The bottom wall 24 of the valve body 16 also includes a trim strip 116 that is formed integrally therewith and that extends diametrically across the bottom wall 24 generally parallel with the first rib 110, when the cover is on the valve housing 16. This trim strip 116 terminates integrally with the trim strips 112 and 114 of the side wall 26. The purpose of the trim strips 110, 112, 114 and 116 is to cover any gap (as indicted by reference numeral 121, FIG. 5) that may exist when the valve assembly 10 is secured in a mounting hole in the vehicle adjacent the seat.

The valve assembly 10 is designed for snap fit mounting into the dedicated recess in the seat for the seating system. A typical mounting hole is rectangular and includes a top edge 125 and bottom edge 124. The valve assembly 10 includes a wedge shaped projection 126 extending radially from the sidewall 26 between the trim strip 112 and the exhaust port 44. The projection 126 engages the top edge 125 and allows the valve assembly 10 to be pivoted into the hole.

Diametrically opposite the projection 126, the valve assembly 10 includes a biased spring catch 128 to secure it at the bottom edge 124. The spring catch 128 takes the form of a hook that opens towards the trim strip 114 and has an outer cam surface 130. The cam surface slides against the bottom edge 124 as the valve assembly 10 is pivoted into the hole to force the catch 128 toward the valve housing 16. Once the valve assembly 10 is rotated all the way into engagement with the trim strip 114 the biasing force of the catch 128 causes the distal end 132, which deflects inward toward the valve housing 16, to bias and clamp the lowered end against the trim strip 114 to lock the valve assembly 10 in position. To remove the valve assembly 10, the catch 128 is manually pressed against the valve housing 16 so that it can rotate over the bottom edge 124.

The valve housing 16 also includes a generally planar wall 134 that is integrally formed with and generally tangential to the sidewall 26 adjacent trim strip 112. The wall 134 has a surface capable of displaying instructional information for operation of the valve assembly 10. Such information may include the direction to move the actuator 68 to either inflate or deflate the bladder.

With the exception of the barbed fitting and retainer, the components of the valve assembly are to be molded or otherwise formed from a sturdy, lightweight material, such as M90 Celcon Acetal Copolymer, to have the low profile configuration described above.

Referring to FIGS. 8-10, there is illustrated an alternate embodiment of an air valve assembly 200 embodying features of the present invention. The valve assembly 200 enhances control and governing of air flow through the valve assembly 200. The valve assembly 200 includes a valve housing 202 and a cover (not shown) defining an internal cavity 204. The valve housing 202 includes an inlet port 206, an outlet port 208 and an exhaust port 210. A valve disk 212 having a generally wedge-shaped valve body 214 sits in the internal cavity 204 for rotation about a center axis 216 extending through the center of the valve body 214. The valve body 214 includes an internal passage 218 that has a main portion 220 interconnecting an inlet portion 222 and an outlet portion 224. The main portion 220 terminates beyond the outlet portion 224 with an exhaust portion 226. An actuator arm 215 extending from the valve disk 212, is used to manually rotate the valve disk 212 about the center axis 216.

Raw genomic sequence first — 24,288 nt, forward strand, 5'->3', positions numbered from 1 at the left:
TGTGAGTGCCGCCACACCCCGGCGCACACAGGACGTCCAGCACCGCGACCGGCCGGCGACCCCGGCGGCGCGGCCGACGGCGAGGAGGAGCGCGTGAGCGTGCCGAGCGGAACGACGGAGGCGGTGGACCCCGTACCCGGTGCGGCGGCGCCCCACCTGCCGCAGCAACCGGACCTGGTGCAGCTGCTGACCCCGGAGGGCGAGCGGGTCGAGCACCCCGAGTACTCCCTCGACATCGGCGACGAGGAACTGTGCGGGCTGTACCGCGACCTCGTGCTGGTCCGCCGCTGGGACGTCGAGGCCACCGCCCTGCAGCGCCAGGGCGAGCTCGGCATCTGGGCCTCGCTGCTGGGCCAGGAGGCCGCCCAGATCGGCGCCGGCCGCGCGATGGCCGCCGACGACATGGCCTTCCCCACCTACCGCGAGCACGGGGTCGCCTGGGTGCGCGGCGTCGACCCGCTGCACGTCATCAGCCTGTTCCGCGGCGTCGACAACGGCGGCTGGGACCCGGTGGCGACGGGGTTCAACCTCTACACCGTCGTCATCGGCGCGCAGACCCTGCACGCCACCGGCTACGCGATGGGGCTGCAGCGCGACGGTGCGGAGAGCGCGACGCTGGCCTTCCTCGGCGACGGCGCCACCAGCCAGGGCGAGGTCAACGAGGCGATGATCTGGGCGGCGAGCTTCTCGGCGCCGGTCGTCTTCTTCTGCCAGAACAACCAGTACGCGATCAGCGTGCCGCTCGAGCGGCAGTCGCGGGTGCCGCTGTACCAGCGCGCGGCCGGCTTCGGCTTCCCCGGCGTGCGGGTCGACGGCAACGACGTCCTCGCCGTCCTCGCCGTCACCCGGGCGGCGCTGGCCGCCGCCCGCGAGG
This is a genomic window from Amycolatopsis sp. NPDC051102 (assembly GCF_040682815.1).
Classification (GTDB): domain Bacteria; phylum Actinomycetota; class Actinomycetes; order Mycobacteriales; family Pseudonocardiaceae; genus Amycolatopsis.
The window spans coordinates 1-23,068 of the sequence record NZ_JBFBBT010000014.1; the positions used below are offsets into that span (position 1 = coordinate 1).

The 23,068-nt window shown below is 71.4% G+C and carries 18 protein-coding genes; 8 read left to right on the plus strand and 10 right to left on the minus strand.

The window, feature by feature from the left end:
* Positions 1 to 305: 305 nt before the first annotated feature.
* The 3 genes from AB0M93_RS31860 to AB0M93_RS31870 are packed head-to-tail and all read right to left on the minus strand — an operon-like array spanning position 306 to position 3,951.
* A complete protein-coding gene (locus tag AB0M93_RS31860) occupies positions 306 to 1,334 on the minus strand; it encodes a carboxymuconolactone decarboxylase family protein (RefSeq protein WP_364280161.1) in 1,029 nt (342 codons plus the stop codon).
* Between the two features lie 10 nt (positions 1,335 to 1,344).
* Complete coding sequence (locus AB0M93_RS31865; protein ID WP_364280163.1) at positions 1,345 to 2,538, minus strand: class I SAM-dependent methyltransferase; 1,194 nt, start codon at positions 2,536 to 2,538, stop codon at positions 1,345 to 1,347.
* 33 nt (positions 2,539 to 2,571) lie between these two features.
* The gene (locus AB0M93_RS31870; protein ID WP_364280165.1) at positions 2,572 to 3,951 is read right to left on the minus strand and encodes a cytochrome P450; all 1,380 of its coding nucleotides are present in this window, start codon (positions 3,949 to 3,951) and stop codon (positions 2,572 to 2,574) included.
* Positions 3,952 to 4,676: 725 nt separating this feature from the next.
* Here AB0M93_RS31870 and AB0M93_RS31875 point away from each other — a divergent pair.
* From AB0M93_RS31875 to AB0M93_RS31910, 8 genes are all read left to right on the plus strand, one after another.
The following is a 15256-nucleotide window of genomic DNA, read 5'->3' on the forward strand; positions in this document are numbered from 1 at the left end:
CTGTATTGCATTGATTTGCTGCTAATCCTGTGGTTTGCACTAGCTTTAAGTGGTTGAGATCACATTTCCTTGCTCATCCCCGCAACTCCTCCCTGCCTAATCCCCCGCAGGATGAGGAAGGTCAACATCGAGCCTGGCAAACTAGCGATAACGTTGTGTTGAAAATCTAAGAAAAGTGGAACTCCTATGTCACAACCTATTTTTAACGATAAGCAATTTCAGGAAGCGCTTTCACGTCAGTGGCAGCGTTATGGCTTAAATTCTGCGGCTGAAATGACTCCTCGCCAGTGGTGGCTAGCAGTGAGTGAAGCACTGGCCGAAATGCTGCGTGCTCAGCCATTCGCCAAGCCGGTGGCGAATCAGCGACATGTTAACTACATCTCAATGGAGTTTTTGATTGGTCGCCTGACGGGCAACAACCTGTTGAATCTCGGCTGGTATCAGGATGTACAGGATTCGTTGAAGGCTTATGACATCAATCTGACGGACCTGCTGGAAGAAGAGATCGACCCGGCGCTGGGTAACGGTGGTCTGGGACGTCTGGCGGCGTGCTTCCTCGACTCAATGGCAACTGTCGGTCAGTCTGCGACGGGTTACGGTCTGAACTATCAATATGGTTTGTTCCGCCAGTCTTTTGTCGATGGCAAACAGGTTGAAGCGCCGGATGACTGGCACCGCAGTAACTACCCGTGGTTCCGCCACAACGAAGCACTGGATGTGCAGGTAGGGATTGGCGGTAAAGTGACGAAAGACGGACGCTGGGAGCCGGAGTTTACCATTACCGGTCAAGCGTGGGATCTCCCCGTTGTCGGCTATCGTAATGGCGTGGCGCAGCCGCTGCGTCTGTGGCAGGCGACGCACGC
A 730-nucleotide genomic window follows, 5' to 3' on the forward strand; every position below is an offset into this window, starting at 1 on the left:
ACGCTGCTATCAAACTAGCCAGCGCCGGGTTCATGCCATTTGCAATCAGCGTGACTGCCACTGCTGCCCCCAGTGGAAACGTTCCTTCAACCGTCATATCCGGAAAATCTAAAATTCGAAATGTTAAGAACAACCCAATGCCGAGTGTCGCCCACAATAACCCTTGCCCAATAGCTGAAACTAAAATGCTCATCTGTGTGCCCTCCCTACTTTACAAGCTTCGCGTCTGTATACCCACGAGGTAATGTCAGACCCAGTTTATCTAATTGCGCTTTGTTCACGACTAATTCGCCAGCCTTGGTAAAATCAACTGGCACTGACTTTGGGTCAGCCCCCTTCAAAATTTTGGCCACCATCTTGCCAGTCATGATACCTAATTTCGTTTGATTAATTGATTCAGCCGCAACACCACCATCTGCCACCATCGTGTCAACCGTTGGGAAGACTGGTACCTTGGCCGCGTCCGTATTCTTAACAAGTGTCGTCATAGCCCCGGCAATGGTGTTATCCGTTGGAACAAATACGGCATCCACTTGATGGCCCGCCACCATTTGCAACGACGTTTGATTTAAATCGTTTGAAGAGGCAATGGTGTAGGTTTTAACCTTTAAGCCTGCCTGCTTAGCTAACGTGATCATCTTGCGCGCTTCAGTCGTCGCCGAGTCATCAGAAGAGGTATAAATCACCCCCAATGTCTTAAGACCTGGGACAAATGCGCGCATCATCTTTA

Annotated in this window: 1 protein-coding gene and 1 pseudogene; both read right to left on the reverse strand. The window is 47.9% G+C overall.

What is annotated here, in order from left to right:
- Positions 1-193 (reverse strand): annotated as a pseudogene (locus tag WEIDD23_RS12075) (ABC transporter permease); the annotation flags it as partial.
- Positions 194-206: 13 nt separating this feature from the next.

To connect a supply line 203 and a vent line 205, the valve housing 202 also includes a radially extending inlet socket 228 at the inlet port 206 and an adjacent radially extending outlet socket 230 at the outlet port 208. The inlet and outlet sockets 228 and 230 are designed to receive an inlet barbed fitting 232 and an outlet barbed fitting 234, respectively. The inlet and outlet barbed fittings 232 and 234 include a first end 232a and 234a, respectively, that inserts into their respective socket 228 and 230, and barbs 236 on the fittings 232 and 234 lock into the walls of the socket 228 and 230 to prevent removal therefrom. The inlet and outlet barb fittings 232 and 234 also include a second end 232b and 234b, respectively. The supply and vent lines 203 and 205 slide over the second end 232b and 234b of the inlet and outlet barbed fittings 232 and 234, respectively, and barbs 236 on the fittings 232 and 234 grip the supply and vent lines 203 and 205 to prevent their removal therefrom.

The inlet and outlet barbed fittings 232 and 234 also include an internal passage 238 and 240, respectively, that is in sealed communication with the inlet and outlet ports 206 and 208, respectively. A seal 242 lines each of the inlet and outlet ports 206 and 208 to seal between the second ends 232b and 234b of the barbed fittings 232 and 234 and the valve disk 212.